Telling the Truth

connecting the dots of my life

Tag: Thirst

Messenger | Mary Oliver

This is the opening poem in Mary Oliver’s slim volume, Thirst. The volume is dedicated to her partner of many years, Molly Malone Cook, who died in 2005. My comments follow.

Messenger

My work is loving the world.
Here the sunflowers, there the hummingbird—
equal seekers of sweetness.
Here the quickening yeast; there the blue plums.
Here the clam deep in the speckled sand.

Are my boots old? Is my coat torn?
Am I no longer young, and still not half-perfect? Let me
keep my mind on what matters,
which is my work,

which is mostly standing still and learning to be
astonished.
The phoebe, the delphinium.
The sheep in the pasture, and the pasture.
Which is mostly rejoicing, since all the ingredients are here,

which is gratitude, to be given a mind and a heart
and these body-clothes,
a mouth with which to give shouts of joy
to the moth and the wren, the sleepy dug-up clam,
telling them all, over and over, how it is
that we live forever.

Death stares us in the face daily. Covid-19, Black Lives Matter, raging forest fires, climate change and more bring it home.

No matter which political and/or religious side you’re on, we live in the world of 2020, not 2019. As I see it, we’re in a national and international valley of death. Some self-inflicted; some visited on us unawares.

Given these realities, what are we now to do?

In the midst of her valley of death, Mary Oliver seeks to clarify her work. Yes, she grieves the loss of her partner. In addition, she wants to know why she’s still alive, and what the meaning of her life is now.

Though I still have my partner, this is my question as well. What am I called to do and say right now, in this world of Covid-19 et al? Not in a drab and dreary way, but in a way that conveys my love for this world, focuses on what matters, remains open to the miracle of joy, overflows with gratitude, and proclaims “how it is that we live forever.” Not for ourselves alone, but for this world starving for love and for life.

We matter, singly and together. No matter how defeated or discouraged we feel.
Elouise

© Elouise Renich Fraser, 11 October 2020
Photo found at pinterest.com

Why Mary Oliver’s words matter

A few years ago a friend introduced me to Mary Oliver via one of her books of poetry, Thirst. Spare on words and extravagantly beautiful, her forty-three poems grabbed my heart and my imagination. The collection focuses on her grief after the death of her longtime partner, and her struggle to find words that capture the reality of her faith.

Mary Oliver challenges me in ways similar to Emily Dickinson, with one exception. Oliver’s poetry, also heavy with meaning, is remarkably and painfully direct. In each poem she invites me to enlarge the way I see, experience and respond to what seems everyday and ordinary.

Since her death on January 17, scores of visitors have visited this site looking for posts about Mary Oliver. At the top of the list: It doesn’t have to be the blue iris, a poem about prayer.

In the last week I’ve read and listened to multiple tributes to Mary Oliver. Her poetry is stunning; her challenge to us as human beings is direct and piercing: Wake up, Observe, Report. Not simply about nature, but about this world and its creatures as part of God’s great poem. A reality we ignore to our great loss.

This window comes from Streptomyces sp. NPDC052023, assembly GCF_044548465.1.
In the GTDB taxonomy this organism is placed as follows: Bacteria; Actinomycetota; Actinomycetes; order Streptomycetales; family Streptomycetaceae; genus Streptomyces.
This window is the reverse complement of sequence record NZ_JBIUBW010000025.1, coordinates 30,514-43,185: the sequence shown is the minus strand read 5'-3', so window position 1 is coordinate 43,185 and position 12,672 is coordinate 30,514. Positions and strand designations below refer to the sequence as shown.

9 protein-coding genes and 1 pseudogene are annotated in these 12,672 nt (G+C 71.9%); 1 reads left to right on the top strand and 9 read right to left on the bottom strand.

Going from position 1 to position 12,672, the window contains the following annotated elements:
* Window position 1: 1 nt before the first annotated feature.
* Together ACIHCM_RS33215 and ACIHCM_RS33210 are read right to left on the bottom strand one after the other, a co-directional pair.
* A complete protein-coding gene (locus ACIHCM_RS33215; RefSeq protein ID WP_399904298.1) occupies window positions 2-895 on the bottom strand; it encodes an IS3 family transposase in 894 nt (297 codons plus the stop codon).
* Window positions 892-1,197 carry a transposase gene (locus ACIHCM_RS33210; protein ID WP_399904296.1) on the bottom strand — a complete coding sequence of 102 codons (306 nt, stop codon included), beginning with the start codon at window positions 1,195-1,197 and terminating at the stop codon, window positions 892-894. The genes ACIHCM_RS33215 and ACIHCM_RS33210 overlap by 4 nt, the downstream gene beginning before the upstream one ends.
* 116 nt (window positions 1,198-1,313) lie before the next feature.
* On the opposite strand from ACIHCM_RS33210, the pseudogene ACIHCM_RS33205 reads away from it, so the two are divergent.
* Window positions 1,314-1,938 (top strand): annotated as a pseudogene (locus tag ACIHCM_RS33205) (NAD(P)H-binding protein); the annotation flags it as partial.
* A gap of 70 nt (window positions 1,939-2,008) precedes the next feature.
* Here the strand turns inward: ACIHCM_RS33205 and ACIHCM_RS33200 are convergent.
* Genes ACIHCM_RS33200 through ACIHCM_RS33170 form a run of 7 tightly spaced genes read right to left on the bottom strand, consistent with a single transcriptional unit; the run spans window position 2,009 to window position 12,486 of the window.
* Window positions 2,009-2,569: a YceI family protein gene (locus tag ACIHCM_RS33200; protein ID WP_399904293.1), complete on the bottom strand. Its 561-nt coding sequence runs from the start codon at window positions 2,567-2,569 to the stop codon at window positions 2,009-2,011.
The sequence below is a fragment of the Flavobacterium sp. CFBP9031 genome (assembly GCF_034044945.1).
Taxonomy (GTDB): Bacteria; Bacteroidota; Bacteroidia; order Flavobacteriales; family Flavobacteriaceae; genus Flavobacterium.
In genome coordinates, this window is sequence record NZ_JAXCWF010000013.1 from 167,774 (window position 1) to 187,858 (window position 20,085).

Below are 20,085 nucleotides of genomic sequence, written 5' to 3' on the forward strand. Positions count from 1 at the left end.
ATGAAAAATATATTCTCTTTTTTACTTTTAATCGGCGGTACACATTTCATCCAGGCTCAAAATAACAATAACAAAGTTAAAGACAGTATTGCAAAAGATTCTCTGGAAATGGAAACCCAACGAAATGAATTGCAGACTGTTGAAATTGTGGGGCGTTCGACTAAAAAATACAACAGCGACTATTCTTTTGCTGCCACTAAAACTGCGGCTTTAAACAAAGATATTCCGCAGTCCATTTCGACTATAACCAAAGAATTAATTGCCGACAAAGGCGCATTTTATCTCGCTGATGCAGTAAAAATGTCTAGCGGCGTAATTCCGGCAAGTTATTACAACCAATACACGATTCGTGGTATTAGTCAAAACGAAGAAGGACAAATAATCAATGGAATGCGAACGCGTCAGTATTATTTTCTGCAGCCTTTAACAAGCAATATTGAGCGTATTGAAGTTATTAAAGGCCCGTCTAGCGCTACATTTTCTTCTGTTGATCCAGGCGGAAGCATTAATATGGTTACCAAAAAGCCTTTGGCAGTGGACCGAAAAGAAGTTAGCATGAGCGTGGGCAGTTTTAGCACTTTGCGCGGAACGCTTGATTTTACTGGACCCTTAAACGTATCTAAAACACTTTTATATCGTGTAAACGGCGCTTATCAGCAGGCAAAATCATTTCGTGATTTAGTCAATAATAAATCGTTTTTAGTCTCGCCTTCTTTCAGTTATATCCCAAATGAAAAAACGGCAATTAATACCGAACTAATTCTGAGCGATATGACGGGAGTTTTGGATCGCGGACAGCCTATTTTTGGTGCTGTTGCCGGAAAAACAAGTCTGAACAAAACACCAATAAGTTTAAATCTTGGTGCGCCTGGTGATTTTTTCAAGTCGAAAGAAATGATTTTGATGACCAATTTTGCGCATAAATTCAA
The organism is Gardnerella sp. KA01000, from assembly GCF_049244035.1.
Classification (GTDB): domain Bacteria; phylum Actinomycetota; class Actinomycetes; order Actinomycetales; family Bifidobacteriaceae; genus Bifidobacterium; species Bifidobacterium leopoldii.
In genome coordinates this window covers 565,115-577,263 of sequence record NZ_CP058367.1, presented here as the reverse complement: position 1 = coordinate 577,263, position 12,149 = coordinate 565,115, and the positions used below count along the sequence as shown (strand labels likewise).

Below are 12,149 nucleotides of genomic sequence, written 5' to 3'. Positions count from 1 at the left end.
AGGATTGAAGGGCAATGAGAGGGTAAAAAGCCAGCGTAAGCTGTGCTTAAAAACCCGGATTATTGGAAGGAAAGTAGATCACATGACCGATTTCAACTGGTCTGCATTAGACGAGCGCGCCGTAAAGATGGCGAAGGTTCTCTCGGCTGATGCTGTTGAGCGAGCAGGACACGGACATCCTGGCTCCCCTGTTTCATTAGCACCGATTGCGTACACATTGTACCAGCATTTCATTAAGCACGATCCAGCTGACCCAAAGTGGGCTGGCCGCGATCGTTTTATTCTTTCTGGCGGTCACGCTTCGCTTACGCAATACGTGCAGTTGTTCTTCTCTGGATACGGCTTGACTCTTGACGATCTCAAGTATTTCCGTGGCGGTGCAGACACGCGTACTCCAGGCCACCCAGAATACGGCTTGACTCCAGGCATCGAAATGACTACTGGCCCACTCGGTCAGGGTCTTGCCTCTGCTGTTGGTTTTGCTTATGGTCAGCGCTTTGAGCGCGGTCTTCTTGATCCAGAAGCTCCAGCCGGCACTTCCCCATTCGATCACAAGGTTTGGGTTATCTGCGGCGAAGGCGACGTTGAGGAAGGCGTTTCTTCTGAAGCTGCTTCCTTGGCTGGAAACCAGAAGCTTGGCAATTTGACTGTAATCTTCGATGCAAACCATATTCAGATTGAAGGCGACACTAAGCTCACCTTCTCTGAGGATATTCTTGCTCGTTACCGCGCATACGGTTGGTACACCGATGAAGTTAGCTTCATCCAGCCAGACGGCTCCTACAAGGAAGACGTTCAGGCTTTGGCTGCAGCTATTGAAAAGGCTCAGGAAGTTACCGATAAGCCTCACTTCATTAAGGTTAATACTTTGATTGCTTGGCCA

Here’s one of Mary Oliver’s shorter poems. I love the way it makes simple what isn’t always easy.

Musical Notation: 2

Everything is His.
The door, the door jamb.
The wood stacked near the door.
The leaves blown upon the path
that leads to the door.
The trees that are dropping their leaves
the wind that is tripping them this way and that way,
the clouds that are high above them,
the stars that are sleeping now beyond the clouds

and, simply said, all the rest.

When I open the door I am so sure so sure
all this will be there, and it is.
I look around.
I fill my arms with the firewood.
I turn and enter His house, and close His door.

Mary Oliver, from poems in Thirst, p. 38; published by Beacon Press (2006)

© Elouise Renich Fraser, 24 January 2019

Thirst

Thirst
consumes me
parches my soul
throttles energy
makes me wary
cautious
lest I lose
one precious drop

Hoarding
sets in like drought
grows and multiplies
invades every
vein in my body
sucks me dry
prepares me
for death

Gasping
I refuse
to relinquish
what is mine
by right and law
wrung from
this earth by
my own hands

Heedless
I rush headlong
into a desert
of my making

No one
looks my way
or offers
one precious drop

***

Here’s another option from the prophet Isaiah:

Come, all you who are thirsty,
come to the waters;
and you who have no money,
come, buy and eat!
Come, buy wine and milk
without money and without cost.

Why spend money on what is not bread,
your labor on what does not satisfy?
Listen, listen to me,
and eat what is good,

and you will delight in the richest of fare.

Isaiah 55:1-2 (New International Version)

I’ve been thinking about the way we seem to be turning inward. Supposedly protecting ourselves and our own, lest something terrible happens and we’re left high, dry and more vulnerable than ever. But I wonder.

Ironically, the best way to ensure disaster may well be to shut down our hearts and hang onto our assets, however meager they may be.

This isn’t about political parties, racial identity or religious beliefs. It’s about our common humanity. The capacity in each of us that’s capable of welcoming and providing hospitality to strangers. And the capacity to receive this from others.

It isn’t easy. We’re never promised success, safety or survival for ourselves or others. We are, however, promised the satisfaction of receiving and passing on small bits of grace and gratitude. Some of those tiny drought-proof seeds that grow only when they’re given away.

© Elouise Renich Fraser, 5 August 2017
Image found at feelgrafix.com

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